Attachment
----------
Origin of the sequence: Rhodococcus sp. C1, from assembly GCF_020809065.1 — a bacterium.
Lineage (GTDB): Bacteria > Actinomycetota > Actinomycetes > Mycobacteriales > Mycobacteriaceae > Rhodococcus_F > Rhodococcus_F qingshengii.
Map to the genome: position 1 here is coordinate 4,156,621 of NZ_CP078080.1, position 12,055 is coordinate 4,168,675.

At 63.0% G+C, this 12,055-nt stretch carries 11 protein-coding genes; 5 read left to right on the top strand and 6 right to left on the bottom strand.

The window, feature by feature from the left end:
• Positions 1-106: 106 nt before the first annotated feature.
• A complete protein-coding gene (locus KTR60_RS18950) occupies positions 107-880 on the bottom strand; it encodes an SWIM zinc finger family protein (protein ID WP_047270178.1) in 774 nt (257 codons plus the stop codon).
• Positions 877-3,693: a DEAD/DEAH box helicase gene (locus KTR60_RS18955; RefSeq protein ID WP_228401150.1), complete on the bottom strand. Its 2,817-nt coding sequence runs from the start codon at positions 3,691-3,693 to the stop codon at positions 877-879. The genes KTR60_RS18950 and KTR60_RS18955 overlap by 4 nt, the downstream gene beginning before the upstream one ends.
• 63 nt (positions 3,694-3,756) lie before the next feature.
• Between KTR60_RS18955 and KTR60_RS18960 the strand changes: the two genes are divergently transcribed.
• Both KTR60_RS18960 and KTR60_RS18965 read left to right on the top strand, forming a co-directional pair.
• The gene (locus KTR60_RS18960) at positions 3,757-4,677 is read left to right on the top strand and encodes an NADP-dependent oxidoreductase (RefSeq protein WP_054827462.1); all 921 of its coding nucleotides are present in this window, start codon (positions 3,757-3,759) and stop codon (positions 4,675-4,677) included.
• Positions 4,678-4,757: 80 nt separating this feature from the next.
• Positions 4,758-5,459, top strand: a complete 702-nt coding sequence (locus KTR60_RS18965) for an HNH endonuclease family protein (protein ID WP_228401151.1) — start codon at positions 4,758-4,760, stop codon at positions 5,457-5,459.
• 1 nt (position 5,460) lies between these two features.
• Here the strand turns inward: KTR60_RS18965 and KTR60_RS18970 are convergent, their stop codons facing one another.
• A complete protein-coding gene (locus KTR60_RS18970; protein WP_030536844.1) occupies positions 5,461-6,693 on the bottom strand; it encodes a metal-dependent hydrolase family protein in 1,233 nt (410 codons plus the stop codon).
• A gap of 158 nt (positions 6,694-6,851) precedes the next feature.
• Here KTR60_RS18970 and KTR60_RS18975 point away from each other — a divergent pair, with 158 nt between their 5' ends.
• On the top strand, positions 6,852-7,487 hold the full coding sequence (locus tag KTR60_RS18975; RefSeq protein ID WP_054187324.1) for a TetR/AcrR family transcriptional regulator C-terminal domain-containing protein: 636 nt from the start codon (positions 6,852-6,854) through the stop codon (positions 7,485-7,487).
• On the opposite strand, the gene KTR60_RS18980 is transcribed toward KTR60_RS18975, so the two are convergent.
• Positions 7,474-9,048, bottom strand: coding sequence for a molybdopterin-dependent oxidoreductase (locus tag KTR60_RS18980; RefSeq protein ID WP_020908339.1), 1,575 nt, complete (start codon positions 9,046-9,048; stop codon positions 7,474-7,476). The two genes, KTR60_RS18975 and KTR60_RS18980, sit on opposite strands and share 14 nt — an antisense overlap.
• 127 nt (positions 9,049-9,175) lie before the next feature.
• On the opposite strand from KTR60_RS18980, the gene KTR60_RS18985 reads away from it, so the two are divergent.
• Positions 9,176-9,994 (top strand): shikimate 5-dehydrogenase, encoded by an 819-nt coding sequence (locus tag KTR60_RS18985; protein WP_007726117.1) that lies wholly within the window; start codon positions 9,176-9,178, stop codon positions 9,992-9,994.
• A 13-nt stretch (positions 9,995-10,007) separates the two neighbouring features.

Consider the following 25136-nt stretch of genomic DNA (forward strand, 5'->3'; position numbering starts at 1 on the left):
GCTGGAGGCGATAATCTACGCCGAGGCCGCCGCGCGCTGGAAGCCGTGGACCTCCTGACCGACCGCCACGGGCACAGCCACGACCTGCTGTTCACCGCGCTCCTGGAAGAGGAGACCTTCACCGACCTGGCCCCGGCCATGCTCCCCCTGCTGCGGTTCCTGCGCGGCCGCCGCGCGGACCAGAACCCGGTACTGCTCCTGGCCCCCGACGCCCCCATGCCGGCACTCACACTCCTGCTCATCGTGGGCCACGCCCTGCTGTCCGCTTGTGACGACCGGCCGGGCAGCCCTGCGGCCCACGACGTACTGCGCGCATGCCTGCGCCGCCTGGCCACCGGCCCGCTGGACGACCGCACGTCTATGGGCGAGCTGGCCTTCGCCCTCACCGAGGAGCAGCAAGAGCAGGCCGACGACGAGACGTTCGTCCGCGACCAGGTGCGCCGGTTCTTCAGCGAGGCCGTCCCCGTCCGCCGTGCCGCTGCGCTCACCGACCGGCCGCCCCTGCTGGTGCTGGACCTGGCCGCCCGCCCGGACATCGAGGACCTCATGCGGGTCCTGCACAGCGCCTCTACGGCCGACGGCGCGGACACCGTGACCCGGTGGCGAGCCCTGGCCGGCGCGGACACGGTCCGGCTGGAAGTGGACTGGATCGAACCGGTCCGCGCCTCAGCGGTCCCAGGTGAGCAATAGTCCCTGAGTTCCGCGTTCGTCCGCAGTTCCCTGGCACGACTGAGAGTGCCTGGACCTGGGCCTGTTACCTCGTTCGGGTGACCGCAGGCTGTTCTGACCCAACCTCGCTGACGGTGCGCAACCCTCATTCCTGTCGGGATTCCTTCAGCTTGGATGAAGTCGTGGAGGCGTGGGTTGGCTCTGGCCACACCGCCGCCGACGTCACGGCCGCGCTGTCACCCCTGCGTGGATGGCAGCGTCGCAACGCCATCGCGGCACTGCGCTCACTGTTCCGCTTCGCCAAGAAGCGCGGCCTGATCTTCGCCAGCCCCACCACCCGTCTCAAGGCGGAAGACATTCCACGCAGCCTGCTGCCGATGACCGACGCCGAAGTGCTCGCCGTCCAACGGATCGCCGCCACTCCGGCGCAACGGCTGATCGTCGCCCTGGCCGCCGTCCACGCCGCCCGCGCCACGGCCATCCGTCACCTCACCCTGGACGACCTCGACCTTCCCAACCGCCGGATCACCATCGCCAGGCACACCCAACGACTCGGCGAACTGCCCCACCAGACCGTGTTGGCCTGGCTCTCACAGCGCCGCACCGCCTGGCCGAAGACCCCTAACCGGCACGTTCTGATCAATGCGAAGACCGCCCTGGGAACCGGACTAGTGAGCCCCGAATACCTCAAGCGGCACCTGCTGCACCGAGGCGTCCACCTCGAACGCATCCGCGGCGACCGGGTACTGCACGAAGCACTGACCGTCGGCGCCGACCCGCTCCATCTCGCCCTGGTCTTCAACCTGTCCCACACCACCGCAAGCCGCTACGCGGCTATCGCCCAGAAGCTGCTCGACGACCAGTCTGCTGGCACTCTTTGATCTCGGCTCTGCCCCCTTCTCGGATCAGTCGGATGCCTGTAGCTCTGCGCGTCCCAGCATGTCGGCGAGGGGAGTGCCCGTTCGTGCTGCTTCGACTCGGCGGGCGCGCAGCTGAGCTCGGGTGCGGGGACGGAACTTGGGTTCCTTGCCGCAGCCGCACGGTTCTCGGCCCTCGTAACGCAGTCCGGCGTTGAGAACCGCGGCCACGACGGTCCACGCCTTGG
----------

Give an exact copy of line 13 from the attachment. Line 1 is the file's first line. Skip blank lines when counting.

• Positions 4,678-4,757: 80 nt separating this feature from the next.